By Steve Neumann

Jean-Paul Sartre in Venice, 1967 (via Wikipedia)

On October 22, 1964, Jean-Paul Sartre refused the Nobel Prize in Literature, setting a precedent and an example for other writers.

Exactly 50 years ago today, Jean-Paul Sartre was awarded the Nobel Prize in Literature for  “his work which, rich in ideas and filled with the spirit of freedom and the quest for truth, has exerted a far-reaching influence on our age” — but he refused it. It's especially difficult for a writer to understand such an action. Sure, we write because we're compelled to, because it's our passion, but how could someone turn down such an accolade — and all that money? Most writers struggle financially, even if they publish regularly. And even though we don't admit it, we all aspire to achieve that level of recognition. But in his letter to the Swedish press on October 22, 1964, Sartre wrote that a writer must “refuse to let himself be transformed into an institution, even if this occurs under the most honorable circumstances.” For Sartre it was all about authenticity — but authenticity as an existentialist defines it.

If you know anything about Sartre’s philosophical writing, then you know that it requires taking full responsibility for your life, your choices and actions. Since there’s no Creator, according to Sartre, then human beings come into existence without any predefined nature or essence and it’s up to us to continually define ourselves. In a 1946 lecture titled “Existentialism is a Humanism,” Sartre states the fundamental principle of his philosophy: “Man is nothing else but what he purposes, he exists only in so far as he realises himself, he is therefore nothing else but the sum of his actions, nothing else but what his life is.”

Sartre and his partner Simone de Beauvior’s grave in Paris (via Flickr)

So if you’re a writer, then you’ve made yourself into a writer — you’ve made writing your purpose in life. And while you may tell yourself that you’re not really concerned with winning awards and prizes for your writing, you have to admit that you look at the Nobel Prize with some longing. I mean, if you’ve put a lot of time and energy into being a writer, you’re not grinding away at your craft so no one else will read it, right? You want some kind of audience. You want to share your ideas and opinions and, yes, your talent with the world. And Sartre’s existentialism tells us that sharing ourselves with the world may even be a necessity. In that same lecture, he states that a person “recognises that he cannot be anything (in the sense in which one says one is spiritual, or that one is wicked or jealous) unless others recognise him as such. I cannot obtain any truth whatsoever about myself, except through the mediation of another.”

And unless you’re a robot, you probably feel some disappointment from the fact that you’re not yet a renowned writer, not a Stephen King or a Suzanne Collins — or even a Jean-Paul Sartre. You may be envious-yet-hopeful, or you may have succumbed to a resentful pessimism. But Sartre’s existentialism shows us that this attitude is not only unhealthy, but unnecessary. In the same 1946 lecture, Sartre addresses this outlook, saying:

Many have but one resource to sustain them in their misery, and that is to think, “Circumstances have been against me, I was worthy to be something much better than I have been. ... If I have not written any very good books, it is because I had not the leisure to do so.”

Some of us may feel this way, at least occasionally. Maybe we are struggling to further our education while trying to put food on the table for our family and have no time or energy left over to complete that novel, or maybe we feel that we’ve had the time and energy to work on our craft but simply haven’t had the good fortune to be “discovered” yet. There are a thousand reasons why we could surrender ourselves up to pessimism and resignation. But Sartre’s philosophy asks us to look again at the situation:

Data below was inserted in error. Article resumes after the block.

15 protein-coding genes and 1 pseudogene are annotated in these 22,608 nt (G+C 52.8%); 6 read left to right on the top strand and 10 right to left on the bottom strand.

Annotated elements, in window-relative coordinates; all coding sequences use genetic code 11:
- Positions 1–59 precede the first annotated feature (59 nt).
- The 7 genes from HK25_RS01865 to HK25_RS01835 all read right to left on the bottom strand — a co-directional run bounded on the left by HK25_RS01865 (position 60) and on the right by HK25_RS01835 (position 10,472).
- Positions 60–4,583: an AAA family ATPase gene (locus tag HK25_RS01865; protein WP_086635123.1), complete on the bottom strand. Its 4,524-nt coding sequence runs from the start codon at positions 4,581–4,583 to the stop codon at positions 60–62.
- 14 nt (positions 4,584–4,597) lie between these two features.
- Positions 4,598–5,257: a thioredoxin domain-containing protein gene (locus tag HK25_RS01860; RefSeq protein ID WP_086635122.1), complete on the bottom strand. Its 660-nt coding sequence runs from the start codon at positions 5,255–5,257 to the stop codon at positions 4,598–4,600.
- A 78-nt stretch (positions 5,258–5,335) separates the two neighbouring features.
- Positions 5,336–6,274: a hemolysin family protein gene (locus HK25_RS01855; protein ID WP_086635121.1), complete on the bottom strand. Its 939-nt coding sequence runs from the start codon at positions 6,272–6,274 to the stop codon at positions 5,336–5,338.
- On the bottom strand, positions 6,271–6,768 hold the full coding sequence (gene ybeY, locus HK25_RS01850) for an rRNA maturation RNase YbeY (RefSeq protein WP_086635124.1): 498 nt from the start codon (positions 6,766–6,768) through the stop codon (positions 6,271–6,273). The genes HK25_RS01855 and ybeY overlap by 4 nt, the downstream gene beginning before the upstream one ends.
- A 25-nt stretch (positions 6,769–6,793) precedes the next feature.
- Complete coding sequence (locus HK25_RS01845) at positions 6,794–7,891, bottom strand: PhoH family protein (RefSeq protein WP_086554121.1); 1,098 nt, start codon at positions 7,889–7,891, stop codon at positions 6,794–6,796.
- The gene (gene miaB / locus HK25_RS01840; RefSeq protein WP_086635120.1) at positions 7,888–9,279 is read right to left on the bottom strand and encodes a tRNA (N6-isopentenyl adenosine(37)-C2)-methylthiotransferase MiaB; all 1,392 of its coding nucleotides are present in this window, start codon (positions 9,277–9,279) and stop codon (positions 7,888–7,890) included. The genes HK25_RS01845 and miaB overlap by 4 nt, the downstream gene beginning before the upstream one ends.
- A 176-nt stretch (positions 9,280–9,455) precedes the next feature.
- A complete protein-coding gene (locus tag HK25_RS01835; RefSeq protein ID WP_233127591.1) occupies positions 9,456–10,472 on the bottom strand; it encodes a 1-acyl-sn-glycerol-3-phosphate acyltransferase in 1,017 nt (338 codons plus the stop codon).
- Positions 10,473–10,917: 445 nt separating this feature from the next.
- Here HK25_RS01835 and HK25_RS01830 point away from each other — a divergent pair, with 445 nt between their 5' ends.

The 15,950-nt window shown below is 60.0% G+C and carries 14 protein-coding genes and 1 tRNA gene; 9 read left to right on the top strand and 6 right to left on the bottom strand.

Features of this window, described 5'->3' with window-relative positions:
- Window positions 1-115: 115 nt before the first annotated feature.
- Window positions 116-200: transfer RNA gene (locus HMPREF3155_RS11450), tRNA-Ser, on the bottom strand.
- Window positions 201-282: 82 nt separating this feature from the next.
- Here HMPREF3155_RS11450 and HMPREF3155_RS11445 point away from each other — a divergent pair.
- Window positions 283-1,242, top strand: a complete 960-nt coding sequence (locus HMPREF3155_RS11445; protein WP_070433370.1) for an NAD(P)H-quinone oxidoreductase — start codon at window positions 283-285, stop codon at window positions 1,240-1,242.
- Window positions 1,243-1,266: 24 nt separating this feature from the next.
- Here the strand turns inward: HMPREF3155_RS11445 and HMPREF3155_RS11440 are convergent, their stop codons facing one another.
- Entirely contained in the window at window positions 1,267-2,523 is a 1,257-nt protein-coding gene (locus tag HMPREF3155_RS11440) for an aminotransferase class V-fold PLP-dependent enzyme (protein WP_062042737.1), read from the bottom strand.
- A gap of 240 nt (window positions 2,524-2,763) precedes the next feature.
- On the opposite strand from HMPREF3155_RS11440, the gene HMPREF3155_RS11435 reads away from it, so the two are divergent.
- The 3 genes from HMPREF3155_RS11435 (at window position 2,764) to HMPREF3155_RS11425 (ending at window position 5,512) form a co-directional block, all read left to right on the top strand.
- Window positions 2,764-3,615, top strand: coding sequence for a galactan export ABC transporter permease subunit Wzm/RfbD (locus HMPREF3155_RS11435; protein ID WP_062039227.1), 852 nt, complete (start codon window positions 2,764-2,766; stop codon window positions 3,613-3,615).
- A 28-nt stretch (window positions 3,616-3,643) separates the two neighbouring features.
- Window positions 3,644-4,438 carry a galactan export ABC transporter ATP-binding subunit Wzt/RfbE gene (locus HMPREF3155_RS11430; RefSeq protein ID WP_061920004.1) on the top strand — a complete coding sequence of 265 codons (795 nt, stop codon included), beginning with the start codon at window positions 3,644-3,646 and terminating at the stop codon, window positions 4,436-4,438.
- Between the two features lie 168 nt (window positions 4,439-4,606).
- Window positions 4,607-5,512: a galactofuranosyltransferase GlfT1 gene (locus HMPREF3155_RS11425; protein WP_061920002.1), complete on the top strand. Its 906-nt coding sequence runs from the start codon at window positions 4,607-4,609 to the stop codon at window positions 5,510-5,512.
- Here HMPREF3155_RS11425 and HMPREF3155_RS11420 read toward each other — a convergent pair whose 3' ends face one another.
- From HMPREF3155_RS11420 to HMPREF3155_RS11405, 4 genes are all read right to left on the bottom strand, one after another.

There is no genius other than that which is expressed in works of art. The genius of Proust is the totality of the works of Proust; the genius of Racine is the series of his tragedies, outside of which there is nothing. Why should we attribute to Racine the capacity to write yet another tragedy when that is precisely what he did not write? In life, a man commits himself, draws his own portrait and there is nothing but that portrait.

While this may sound pessimistic on the face of it, Sartre reminds us that “it puts everyone in a position to understand that reality alone is reliable; that dreams, expectations and hopes serve to define a man only as deceptive dreams, abortive hopes, expectations unfulfilled; that is to say, they define him negatively, not positively.” But an existentialist view refuses to define humanity negatively. Sartre sums it up nicely when he says:

You have seen that [existentialism] cannot be regarded as a philosophy of quietism since it defines man by his action; nor as a pessimistic description of man, for no doctrine is more optimistic, the destiny of man is placed within himself. Nor is it an attempt to discourage man from action since it tells him that there is no hope except in his action.

So if you’ve chosen to be a writer, great! Put that nose to the grindstone and churn out your best work. Sartre just asks that you self-consciously commit to it and that you remind yourself frequently that you’ve chosen this destiny, that your path in life is the result of your choices and actions — otherwise you’re not living authentically. And who knows,  maybe someday you’ll even get to refuse the Nobel Prize just like Sartre did.

Steve Neumann is a writer, teacher and philosophile. He used to blog at Rationally Speaking, and you can read his sporadic random tweets at @JunoWalker.

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